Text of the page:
Peeter Joot's (OLD) Blog.

Math, physics, perl, and programming obscurity.

Integrating the equation of motion for a one dimensional problem.

Posted by peeterjoot on January 2, 2010

[Click here for a PDF of this post with nicer formatting].


While linear approximations, such as the small angle approximation for the pendum, are often used to understand the dynamics of non-linear systems, exact solutions may be possible in some cases. Walk through the setup for such an exact solution.


The equation to consider solutions of has the form

\begin{aligned}\frac{d}{dt} \left( m \frac{dx}{dt} \right) = -\frac{\partial {U(x)}}{\partial {x}}.\end{aligned} \hspace{\stretch{1}}(2.1)

We have an unpleasant mix of space and time derivatives, preventing any sort of antidifferentiation. Assuming constant mass m, and employing the chain rule a refactoring in terms of velocities is possible.

\begin{aligned}\frac{d}{dt} \left( \frac{dx}{dt} \right) &= \frac{dx}{dt} \frac{d}{dx} \left( \frac{dx}{dt} \right)  \\ &= \frac{1}{{2}} \frac{d}{dx} \left( \frac{dx}{dt} \right)^2  \\ \end{aligned}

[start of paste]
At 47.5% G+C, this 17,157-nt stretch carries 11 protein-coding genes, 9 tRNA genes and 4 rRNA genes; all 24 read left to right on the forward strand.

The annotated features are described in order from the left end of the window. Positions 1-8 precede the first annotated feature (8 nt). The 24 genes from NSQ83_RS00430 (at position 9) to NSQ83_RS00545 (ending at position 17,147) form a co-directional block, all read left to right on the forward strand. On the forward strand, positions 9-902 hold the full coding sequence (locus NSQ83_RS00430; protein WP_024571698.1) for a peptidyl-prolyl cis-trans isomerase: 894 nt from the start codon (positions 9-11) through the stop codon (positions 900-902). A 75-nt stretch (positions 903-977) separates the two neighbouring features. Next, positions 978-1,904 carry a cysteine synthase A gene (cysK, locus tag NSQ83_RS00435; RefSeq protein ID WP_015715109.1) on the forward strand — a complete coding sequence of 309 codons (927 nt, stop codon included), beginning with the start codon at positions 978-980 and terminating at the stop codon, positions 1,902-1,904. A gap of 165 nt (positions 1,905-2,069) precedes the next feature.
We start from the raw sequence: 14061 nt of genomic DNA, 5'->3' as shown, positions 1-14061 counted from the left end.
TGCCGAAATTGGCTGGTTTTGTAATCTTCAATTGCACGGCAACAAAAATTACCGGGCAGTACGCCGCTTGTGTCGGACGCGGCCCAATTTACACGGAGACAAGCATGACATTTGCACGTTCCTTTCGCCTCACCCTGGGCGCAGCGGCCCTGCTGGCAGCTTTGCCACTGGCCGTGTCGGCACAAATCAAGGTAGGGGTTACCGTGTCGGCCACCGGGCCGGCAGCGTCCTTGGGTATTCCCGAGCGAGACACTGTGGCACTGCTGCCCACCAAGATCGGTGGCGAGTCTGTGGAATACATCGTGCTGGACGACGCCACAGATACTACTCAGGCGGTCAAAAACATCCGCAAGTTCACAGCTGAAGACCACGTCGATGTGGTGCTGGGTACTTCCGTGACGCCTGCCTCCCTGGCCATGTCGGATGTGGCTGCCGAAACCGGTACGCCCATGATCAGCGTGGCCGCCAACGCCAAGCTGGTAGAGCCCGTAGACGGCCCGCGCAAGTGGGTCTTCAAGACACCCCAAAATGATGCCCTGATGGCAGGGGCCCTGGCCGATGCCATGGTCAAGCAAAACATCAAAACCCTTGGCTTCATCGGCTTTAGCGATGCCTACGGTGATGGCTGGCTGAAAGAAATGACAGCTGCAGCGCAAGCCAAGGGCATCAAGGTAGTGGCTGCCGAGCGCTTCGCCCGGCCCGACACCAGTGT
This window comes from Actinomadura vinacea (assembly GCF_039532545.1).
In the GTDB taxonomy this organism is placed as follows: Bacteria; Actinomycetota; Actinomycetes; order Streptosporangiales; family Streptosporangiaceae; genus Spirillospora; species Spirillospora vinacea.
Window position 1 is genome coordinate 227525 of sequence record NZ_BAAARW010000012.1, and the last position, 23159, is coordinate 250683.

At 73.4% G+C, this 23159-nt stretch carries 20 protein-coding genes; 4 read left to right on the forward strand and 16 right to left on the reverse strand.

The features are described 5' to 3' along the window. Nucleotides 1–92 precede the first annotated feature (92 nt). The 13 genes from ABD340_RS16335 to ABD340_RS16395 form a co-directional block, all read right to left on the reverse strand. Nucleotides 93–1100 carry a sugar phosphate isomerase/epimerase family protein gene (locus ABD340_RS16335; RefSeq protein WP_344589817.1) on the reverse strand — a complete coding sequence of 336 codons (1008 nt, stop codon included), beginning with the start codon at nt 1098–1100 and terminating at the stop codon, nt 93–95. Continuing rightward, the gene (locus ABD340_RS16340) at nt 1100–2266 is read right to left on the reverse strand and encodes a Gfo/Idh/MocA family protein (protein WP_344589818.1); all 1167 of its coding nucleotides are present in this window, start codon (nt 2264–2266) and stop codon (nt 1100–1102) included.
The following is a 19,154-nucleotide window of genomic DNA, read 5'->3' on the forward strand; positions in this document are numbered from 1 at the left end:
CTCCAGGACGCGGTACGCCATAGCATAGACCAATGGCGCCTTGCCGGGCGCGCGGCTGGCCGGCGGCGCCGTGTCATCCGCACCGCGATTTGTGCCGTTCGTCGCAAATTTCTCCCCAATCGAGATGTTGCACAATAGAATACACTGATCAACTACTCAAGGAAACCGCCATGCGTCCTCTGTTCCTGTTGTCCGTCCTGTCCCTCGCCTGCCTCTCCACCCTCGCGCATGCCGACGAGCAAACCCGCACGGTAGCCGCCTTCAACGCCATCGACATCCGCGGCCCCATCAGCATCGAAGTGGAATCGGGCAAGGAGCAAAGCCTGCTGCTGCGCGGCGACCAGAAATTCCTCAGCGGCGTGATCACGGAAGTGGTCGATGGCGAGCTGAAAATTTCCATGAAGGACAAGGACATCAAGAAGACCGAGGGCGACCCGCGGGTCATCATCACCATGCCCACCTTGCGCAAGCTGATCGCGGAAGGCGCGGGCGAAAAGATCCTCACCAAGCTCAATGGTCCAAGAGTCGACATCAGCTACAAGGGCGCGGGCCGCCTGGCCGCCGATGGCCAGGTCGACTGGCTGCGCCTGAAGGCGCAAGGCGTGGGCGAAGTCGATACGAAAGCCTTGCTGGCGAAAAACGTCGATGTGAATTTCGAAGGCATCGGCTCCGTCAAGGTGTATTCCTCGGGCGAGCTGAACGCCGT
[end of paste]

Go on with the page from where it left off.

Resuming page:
The one dimensional Newton’s law (2.1) now takes the form

\begin{aligned}\frac{d}{dx} \left( \frac{dx}{dt} \right)^2 &= -\frac{2}{m} \frac{\partial {U(x)}}{\partial {x}}.\end{aligned} \hspace{\stretch{1}}(2.2)

This can now be antidifferentiated for

\begin{aligned}\left( \frac{dx}{dt} \right)^2 &= \frac{2}{m} (E - U(x)).\end{aligned} \hspace{\stretch{1}}(2.3)

Taking roots and rearranging produces an implicit differential form x in terms of time

\begin{aligned}dt = \frac{dx}{\sqrt{ \frac{2}{m} (E - U(x)) } }.\end{aligned} \hspace{\stretch{1}}(2.4)

One can concievably integrate this and invert to solve for position as a function of time, but substitution of a more specific potential is required to go further.

\begin{aligned}t(x) = t(x_0) + \int_{y=x_0}^{x} \frac{dy}{\sqrt{ \frac{2}{m} (E - U(y)) } }.\end{aligned} \hspace{\stretch{1}}(2.5)

TODO: doing stuff with this.

EDIT: This was a stupid way to do this. It is nothing more than rearranging the Hamiltonian for \dot{x}^2.


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